Finally, there is the Scottish Conservatives and Unionist Party (SCUP). They appear strongly opposed to any autonomous Scottish international action. The SCUP opposes even describing Scottish international initiatives as foreign policy, maintaining a strict originalist interpretation of the 1998 Scotland Act. The SCUP has chosen to spend parliamentary debates criticising the Scottish government for spending public money on new international offices. Indeed, whenever the phrase ‘foreign policy’ is mentioned in Parliament in relation to Scotland, SCUP spokespeople inevitably rise to decry such language. Some SCUP MSPs have challenged Scotland’s international presence via letters to the foreign office, claiming they are in effect boosting the cause of independence. Furthermore, the SCUP is against further constitutional reform with regard to more powers for Scotland. However, whilst their rhetoric is strongly originalist the SCUP still supports an autonomous Scottish foreign policy to a certain extent. The SCUP devoted some space in their 2021 manifesto to foreign policy though their commitments were not as extensive as other parties, focusing primarily on investment and exports. The SCUP pledged to establish a Scottish Exporting Institute and to expand Scotland’s export capacity through improving existing networks and utilising the potential of the Scottish diaspora. Thus, despite their strong rhetoric, the SCUP supports an autonomous Scottish foreign policy, albeit less emphatically than other unionist parties.
It is clear that support for an autonomous foreign policy within Scotland is defined along constitutional lines, with three broad camps existing on a continuum: the pro-independence parties who support expanding Scotland’s foreign policy capacity and engaging with the international community as an autonomous entity; the reformist Unionist parties who broadly support the notion of an autonomous Scottish foreign policy but do not devote as much attention to it as the pro-independence camp; and finally, the SCUP who in practise also support a degree of autonomous Scottish action on the international stage but often engage in rhetoric that suggests otherwise, decrying the existence of any form of Scottish foreign policy.
The ambiguity of Scotland’s status when it comes to foreign policy is central to these political differences. This ambiguity also lies behind conflict between the Scottish and UK governments. Scotland possesses a powerful and autonomous government with a significant international role but as COP26 and Brexit have illustrated, it is often side-lined by the UK government. Reforming the constitution to recognise Scotland’s international role could, however, bring a number of benefits. Affording the Scottish government a formal position in formulating UK foreign policy would encourage closer co-operation with the UK government in international affairs. Furthermore, foreign policy discussions within Scotland could potentially be detached from the current constitutional debate over independence and encourage political parties to engage more thoroughly with international issues. Scottish political parties would possess a foundational definition of Scotland’s foreign policy role to underpin their arguments. Constitutionally facilitating Scottish foreign policy ambitions would lessen the territorial conflict over foreign policy, forcing closer co-operation at a time when the twin crises of COVID and climate change sorely demand it. The possibility of formalising Scotland’s foreign policy role will be explored further in my forthcoming paper, which will provide a comparative analysis of models the UK could draw upon to do so.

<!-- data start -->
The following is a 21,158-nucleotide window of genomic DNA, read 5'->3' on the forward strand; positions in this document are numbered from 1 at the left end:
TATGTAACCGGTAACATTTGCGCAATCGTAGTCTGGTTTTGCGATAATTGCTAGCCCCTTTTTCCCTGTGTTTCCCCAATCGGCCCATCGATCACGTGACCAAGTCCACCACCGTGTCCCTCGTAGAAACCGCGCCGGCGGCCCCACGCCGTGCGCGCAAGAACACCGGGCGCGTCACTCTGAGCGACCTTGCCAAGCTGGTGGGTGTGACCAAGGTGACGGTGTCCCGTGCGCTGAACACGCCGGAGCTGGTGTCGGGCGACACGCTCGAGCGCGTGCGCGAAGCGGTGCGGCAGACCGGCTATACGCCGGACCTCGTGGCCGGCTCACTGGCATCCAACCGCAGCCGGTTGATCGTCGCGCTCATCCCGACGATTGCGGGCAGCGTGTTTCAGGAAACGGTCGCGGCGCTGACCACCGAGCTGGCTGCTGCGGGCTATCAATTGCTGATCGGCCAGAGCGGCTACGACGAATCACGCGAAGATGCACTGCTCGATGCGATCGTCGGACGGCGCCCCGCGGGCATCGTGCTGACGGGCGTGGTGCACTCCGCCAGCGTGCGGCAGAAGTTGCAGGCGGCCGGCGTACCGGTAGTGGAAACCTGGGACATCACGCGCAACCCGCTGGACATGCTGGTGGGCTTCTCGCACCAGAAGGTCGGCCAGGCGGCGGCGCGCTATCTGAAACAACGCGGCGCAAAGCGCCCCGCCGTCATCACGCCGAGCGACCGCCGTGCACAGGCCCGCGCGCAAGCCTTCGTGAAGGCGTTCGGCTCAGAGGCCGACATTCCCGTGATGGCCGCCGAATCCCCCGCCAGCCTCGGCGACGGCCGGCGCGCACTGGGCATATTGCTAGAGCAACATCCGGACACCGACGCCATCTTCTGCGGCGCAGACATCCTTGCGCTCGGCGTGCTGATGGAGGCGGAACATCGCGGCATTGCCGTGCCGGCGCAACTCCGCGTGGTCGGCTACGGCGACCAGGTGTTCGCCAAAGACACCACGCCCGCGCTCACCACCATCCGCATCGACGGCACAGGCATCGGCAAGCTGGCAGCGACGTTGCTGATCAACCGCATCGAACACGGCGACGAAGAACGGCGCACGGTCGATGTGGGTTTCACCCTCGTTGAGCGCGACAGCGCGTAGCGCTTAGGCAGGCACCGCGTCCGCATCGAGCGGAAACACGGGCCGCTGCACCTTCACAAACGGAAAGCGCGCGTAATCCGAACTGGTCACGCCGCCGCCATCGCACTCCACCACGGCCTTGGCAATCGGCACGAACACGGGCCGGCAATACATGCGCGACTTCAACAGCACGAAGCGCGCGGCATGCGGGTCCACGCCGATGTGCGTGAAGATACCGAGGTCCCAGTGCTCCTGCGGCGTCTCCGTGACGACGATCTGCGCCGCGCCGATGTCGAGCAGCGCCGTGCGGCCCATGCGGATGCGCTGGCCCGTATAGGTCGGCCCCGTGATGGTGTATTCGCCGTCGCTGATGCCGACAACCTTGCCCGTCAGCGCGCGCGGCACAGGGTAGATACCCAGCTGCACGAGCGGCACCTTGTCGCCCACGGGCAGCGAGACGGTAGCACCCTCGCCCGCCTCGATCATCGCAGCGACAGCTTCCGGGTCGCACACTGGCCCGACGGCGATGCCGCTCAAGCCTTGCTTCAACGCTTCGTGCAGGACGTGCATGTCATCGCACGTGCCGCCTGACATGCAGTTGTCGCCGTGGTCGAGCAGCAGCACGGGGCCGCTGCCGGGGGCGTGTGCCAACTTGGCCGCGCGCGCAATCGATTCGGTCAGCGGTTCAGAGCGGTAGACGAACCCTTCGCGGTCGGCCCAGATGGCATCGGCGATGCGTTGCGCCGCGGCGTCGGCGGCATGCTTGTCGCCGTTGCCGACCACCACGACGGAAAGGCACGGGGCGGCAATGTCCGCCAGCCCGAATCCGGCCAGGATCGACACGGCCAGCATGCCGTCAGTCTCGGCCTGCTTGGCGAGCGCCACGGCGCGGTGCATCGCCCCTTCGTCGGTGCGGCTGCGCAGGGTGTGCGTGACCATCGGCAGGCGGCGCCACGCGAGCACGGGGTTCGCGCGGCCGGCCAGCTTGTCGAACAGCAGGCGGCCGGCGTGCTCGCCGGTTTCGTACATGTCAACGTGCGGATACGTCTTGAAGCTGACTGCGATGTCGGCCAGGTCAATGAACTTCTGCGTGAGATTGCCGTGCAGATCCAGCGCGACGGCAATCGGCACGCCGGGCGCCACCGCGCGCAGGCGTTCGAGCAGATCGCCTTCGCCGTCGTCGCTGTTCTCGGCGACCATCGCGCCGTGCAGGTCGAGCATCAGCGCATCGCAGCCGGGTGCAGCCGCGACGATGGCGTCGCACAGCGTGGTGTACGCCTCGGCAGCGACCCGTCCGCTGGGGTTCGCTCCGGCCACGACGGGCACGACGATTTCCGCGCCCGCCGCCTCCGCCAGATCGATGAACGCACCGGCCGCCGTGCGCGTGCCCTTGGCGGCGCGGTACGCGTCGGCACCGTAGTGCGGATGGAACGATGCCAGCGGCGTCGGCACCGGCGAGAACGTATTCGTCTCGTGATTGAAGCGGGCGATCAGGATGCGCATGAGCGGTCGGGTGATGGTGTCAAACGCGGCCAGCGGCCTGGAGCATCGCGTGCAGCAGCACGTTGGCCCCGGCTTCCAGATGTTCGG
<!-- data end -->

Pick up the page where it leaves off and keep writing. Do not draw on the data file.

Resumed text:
Reuben Duffy is a Research Fellow at the Constitution Society. He is working on a paper looking at Scotland, devolution and foreign policy, seeking to understand what, if any, constitutional reforms could accommodate an autonomous Scottish foreign policy.